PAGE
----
I almost didn’t watch the race yesterday. I didn’t want to see Zenyatta lose, or even worse, get hurt. But I’m glad I did because she put on an incredible show of speed, spirit and competitiveness.
After trailing the field by up to as much as 20 lengths, Zenyatta made her run in the Breeder’s Cup and . . . fell short by a head to Blame. She may not have won, but she certainly proved herself and her competitiveness in a closer that had people in living rooms across the country standing up and cheering her on. Certainly, I thought there was no way she could have caught Blame. And yet, she came damn close.
Speculation before the race was that Zenyatta hadn’t been tested enough in 2010 — running only against lesser fields and only against mares. I think that can be put to bed forever. Zenyatta passed 10 of the best colts in racing and lost by a head to a horse that calls Churchill Downs home (and who was comfortable on that track). She ran her heart out and certainly had the ability to win it.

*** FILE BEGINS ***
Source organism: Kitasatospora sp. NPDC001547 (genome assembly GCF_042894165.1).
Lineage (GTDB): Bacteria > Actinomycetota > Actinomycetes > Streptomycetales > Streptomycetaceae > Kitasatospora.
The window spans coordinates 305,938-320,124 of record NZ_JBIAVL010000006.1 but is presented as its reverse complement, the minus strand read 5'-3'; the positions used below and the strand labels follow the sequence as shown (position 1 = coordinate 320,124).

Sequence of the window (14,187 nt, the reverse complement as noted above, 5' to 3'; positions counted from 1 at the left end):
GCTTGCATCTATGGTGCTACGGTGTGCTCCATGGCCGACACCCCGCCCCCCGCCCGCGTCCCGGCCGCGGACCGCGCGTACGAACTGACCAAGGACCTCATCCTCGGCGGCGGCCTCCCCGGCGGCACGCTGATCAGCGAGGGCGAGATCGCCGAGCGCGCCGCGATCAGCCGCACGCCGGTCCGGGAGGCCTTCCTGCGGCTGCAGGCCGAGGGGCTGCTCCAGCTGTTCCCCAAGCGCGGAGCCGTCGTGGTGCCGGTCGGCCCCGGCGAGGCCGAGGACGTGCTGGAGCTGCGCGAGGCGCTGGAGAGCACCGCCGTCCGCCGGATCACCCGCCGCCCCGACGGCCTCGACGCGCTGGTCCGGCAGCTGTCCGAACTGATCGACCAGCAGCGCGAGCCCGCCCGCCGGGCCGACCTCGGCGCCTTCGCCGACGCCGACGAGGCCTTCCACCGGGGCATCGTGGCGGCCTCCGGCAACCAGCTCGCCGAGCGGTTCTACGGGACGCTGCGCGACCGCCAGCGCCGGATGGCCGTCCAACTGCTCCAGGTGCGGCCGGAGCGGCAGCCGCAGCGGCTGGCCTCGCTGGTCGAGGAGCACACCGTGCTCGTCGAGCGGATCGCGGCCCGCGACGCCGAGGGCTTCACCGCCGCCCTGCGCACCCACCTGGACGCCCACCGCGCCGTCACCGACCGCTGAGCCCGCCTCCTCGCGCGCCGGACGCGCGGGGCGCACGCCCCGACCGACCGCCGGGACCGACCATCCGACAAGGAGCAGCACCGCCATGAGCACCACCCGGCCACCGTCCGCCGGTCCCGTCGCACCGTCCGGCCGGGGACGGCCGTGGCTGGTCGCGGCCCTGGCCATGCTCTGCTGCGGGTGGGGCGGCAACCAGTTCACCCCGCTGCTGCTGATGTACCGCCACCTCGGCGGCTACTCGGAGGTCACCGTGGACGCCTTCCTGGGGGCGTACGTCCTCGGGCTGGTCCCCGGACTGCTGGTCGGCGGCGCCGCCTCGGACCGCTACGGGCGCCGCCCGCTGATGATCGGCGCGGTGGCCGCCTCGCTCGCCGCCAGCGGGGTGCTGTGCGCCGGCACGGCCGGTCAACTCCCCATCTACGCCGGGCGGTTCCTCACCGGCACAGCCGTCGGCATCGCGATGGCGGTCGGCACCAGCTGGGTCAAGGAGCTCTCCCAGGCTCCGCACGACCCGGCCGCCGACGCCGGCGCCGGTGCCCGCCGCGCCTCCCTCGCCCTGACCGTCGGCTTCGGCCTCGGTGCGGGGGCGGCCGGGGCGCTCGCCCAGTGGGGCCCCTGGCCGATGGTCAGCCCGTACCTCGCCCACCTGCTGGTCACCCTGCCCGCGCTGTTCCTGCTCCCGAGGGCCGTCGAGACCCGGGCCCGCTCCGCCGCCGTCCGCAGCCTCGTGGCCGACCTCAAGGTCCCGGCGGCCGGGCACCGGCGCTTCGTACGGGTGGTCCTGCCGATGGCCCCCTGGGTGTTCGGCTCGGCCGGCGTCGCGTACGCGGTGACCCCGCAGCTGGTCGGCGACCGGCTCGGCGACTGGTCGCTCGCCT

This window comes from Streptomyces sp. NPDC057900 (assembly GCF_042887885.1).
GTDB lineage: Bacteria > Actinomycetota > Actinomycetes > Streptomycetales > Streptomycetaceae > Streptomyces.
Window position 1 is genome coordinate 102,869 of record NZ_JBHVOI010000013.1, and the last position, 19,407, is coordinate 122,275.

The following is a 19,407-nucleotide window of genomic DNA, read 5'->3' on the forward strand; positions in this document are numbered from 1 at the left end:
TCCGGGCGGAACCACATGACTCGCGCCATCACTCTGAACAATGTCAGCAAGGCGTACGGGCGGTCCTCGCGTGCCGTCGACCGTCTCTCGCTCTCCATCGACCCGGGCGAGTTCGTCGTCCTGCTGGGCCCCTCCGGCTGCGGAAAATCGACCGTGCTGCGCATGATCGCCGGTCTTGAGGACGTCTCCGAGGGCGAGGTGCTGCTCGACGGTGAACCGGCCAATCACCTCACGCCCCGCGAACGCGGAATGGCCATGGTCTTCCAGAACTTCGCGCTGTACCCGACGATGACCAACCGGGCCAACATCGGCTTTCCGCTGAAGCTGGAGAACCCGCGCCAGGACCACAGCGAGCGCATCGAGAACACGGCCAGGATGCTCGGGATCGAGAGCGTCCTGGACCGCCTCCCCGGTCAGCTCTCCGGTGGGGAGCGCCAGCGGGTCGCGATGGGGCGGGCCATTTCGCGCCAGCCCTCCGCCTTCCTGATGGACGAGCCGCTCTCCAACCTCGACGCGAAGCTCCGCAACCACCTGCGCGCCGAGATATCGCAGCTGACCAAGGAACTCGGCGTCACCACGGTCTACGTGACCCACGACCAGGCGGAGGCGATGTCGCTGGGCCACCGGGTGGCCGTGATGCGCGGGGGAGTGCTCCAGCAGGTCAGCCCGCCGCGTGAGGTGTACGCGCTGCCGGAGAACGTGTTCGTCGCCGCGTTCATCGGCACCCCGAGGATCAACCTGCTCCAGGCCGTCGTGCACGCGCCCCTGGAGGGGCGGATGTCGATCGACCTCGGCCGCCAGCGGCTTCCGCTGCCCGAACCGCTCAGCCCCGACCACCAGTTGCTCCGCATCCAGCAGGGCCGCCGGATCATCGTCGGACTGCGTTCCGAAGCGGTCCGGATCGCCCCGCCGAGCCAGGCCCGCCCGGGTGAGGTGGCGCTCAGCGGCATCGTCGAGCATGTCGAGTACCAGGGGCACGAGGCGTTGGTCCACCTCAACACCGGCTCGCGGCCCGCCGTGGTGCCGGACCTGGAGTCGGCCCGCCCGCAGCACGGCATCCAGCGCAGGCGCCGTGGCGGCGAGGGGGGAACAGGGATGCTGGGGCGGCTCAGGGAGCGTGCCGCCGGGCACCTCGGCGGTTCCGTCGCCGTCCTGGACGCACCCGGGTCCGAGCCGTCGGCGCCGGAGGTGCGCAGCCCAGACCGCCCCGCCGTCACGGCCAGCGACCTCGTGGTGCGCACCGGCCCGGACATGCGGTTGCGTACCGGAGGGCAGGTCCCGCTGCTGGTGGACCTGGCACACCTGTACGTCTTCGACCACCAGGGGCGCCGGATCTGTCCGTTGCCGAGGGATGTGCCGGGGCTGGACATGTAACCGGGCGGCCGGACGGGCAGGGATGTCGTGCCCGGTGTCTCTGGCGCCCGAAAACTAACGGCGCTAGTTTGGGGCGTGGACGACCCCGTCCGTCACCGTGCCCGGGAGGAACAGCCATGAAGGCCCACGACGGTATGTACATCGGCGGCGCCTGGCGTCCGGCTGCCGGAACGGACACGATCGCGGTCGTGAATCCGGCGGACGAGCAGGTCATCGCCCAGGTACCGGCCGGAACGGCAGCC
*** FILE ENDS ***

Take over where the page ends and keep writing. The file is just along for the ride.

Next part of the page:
But it’s important to remember that she was running against the best colts out there and that Blame had a near perfect trip. Sometimes the stars don’t align.
Here’s the race. It gives me goosebumps even after watching it several times because I still cannot believe she was able to make up so much ground. This video also shows some of Mike Smith’s very emotional press conference. It’s clear that his faith in the horse was not shaken and he steps up to take the blame for her loss. However, it’s hard to see exactly what he could have done differently. Maybe she didn’t like the dirt in her face, but she still ran a magnificent race and showed her quality. The interview also showed Mike Smith’s quality. If you want to watch the entire press conference, you can see it here.
Blame’s retirement was announced shortly after the race. As for Zenyatta, while it was previously states she wouldn’t run again, her connections are now saying that she might run again. I’m sure the entire racing industry hopes she continues because she’s reinvigorated the sport like no other horse has been able to do since Affirmed won the Triple Crown in 1978.